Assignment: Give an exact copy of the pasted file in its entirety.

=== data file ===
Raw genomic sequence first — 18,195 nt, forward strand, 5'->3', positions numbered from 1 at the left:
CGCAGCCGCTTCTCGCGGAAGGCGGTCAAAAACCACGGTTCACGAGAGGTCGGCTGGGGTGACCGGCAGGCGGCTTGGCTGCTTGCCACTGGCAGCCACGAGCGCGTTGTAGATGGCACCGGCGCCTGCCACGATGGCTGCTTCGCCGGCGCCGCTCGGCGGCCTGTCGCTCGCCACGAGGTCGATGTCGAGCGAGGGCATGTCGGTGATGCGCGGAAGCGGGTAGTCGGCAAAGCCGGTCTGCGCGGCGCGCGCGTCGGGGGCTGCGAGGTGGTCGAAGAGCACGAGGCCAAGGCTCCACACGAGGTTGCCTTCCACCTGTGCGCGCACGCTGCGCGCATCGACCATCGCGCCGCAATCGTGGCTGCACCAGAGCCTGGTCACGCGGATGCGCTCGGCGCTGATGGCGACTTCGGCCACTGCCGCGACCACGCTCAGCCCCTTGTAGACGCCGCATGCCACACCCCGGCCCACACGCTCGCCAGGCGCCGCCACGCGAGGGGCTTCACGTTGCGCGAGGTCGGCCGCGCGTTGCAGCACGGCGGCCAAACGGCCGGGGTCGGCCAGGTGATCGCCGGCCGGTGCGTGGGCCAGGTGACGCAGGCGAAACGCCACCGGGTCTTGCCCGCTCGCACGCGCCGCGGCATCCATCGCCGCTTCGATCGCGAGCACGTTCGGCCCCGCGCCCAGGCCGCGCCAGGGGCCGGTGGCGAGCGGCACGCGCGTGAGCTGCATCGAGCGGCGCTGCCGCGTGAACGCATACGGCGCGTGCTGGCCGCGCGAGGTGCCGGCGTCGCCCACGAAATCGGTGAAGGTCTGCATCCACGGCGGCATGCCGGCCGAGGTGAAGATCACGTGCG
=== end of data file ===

Raw genomic sequence first — 18,195 nt, forward strand, 5'->3', positions numbered from 1 at the left:
CGCAGCCGCTTCTCGCGGAAGGCGGTCAAAAACCACGGTTCACGAGAGGTCGGCTGGGGTGACCGGCAGGCGGCTTGGCTGCTTGCCACTGGCAGCCACGAGCGCGTTGTAGATGGCACCGGCGCCTGCCACGATGGCTGCTTCGCCGGCGCCGCTCGGCGGCCTGTCGCTCGCCACGAGGTCGATGTCGAGCGAGGGCATGTCGGTGATGCGCGGAAGCGGGTAGTCGGCAAAGCCGGTCTGCGCGGCGCGCGCGTCGGGGGCTGCGAGGTGGTCGAAGAGCACGAGGCCAAGGCTCCACACGAGGTTGCCTTCCACCTGTGCGCGCACGCTGCGCGCATCGACCATCGCGCCGCAATCGTGGCTGCACCAGAGCCTGGTCACGCGGATGCGCTCGGCGCTGATGGCGACTTCGGCCACTGCCGCGACCACGCTCAGCCCCTTGTAGACGCCGCATGCCACACCCCGGCCCACACGCTCGCCAGGCGCCGCCACGCGAGGGGCTTCACGTTGCGCGAGGTCGGCCGCGCGTTGCAGCACGGCGGCCAAACGGCCGGGGTCGGCCAGGTGATCGCCGGCCGGTGCGTGGGCCAGGTGACGCAGGCGAAACGCCACCGGGTCTTGCCCGCTCGCACGCGCCGCGGCATCCATCGCCGCTTCGATCGCGAGCACGTTCGGCCCCGCGCCCAGGCCGCGCCAGGGGCCGGTGGCGAGCGGCACGCGCGTGAGCTGCATCGAGCGGCGCTGCCGCGTGAACGCATACGGCGCGTGCTGGCCGCGCGAGGTGCCGGCGTCGCCCACGAAATCGGTGAAGGTCTGCATCCACGGCGGCATGCCGGCCGAGGTGAAGATCACGTGCG